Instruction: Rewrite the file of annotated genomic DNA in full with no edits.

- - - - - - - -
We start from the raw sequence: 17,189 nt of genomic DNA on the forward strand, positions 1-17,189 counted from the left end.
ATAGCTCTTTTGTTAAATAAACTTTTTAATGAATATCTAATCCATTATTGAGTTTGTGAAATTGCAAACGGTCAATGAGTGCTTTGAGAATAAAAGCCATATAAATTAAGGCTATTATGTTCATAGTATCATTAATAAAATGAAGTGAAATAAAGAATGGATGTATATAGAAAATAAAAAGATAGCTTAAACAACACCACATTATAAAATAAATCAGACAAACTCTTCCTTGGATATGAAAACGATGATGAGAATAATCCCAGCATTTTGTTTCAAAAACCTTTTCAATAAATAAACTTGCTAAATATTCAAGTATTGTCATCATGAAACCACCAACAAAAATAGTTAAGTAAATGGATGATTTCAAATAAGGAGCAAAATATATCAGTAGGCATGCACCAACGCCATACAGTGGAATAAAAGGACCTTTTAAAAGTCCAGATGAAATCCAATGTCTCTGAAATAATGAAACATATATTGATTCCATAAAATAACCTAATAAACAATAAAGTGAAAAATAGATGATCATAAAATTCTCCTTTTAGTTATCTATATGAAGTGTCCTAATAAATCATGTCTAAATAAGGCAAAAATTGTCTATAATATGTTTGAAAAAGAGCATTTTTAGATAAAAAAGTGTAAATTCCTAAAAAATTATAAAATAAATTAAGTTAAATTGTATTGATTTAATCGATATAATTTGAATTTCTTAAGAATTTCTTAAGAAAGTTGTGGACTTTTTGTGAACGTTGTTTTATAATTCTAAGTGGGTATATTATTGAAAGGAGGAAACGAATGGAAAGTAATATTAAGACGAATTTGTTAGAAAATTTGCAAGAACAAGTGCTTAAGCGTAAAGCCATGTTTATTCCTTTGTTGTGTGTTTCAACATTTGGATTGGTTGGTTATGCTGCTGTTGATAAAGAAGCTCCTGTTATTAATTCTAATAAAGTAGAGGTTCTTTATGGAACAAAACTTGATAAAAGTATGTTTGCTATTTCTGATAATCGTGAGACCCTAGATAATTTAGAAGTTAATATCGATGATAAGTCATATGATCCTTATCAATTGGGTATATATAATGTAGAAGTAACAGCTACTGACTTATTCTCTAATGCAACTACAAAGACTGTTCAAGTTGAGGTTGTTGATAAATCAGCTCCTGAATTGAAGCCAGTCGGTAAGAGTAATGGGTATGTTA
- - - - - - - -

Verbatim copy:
We start from the raw sequence: 17,189 nt of genomic DNA on the forward strand, positions 1-17,189 counted from the left end.
ATAGCTCTTTTGTTAAATAAACTTTTTAATGAATATCTAATCCATTATTGAGTTTGTGAAATTGCAAACGGTCAATGAGTGCTTTGAGAATAAAAGCCATATAAATTAAGGCTATTATGTTCATAGTATCATTAATAAAATGAAGTGAAATAAAGAATGGATGTATATAGAAAATAAAAAGATAGCTTAAACAACACCACATTATAAAATAAATCAGACAAACTCTTCCTTGGATATGAAAACGATGATGAGAATAATCCCAGCATTTTGTTTCAAAAACCTTTTCAATAAATAAACTTGCTAAATATTCAAGTATTGTCATCATGAAACCACCAACAAAAATAGTTAAGTAAATGGATGATTTCAAATAAGGAGCAAAATATATCAGTAGGCATGCACCAACGCCATACAGTGGAATAAAAGGACCTTTTAAAAGTCCAGATGAAATCCAATGTCTCTGAAATAATGAAACATATATTGATTCCATAAAATAACCTAATAAACAATAAAGTGAAAAATAGATGATCATAAAATTCTCCTTTTAGTTATCTATATGAAGTGTCCTAATAAATCATGTCTAAATAAGGCAAAAATTGTCTATAATATGTTTGAAAAAGAGCATTTTTAGATAAAAAAGTGTAAATTCCTAAAAAATTATAAAATAAATTAAGTTAAATTGTATTGATTTAATCGATATAATTTGAATTTCTTAAGAATTTCTTAAGAAAGTTGTGGACTTTTTGTGAACGTTGTTTTATAATTCTAAGTGGGTATATTATTGAAAGGAGGAAACGAATGGAAAGTAATATTAAGACGAATTTGTTAGAAAATTTGCAAGAACAAGTGCTTAAGCGTAAAGCCATGTTTATTCCTTTGTTGTGTGTTTCAACATTTGGATTGGTTGGTTATGCTGCTGTTGATAAAGAAGCTCCTGTTATTAATTCTAATAAAGTAGAGGTTCTTTATGGAACAAAACTTGATAAAAGTATGTTTGCTATTTCTGATAATCGTGAGACCCTAGATAATTTAGAAGTTAATATCGATGATAAGTCATATGATCCTTATCAATTGGGTATATATAATGTAGAAGTAACAGCTACTGACTTATTCTCTAATGCAACTACAAAGACTGTTCAAGTTGAGGTTGTTGATAAATCAGCTCCTGAATTGAAGCCAGTCGGTAAGAGTAATGGGTATGTTA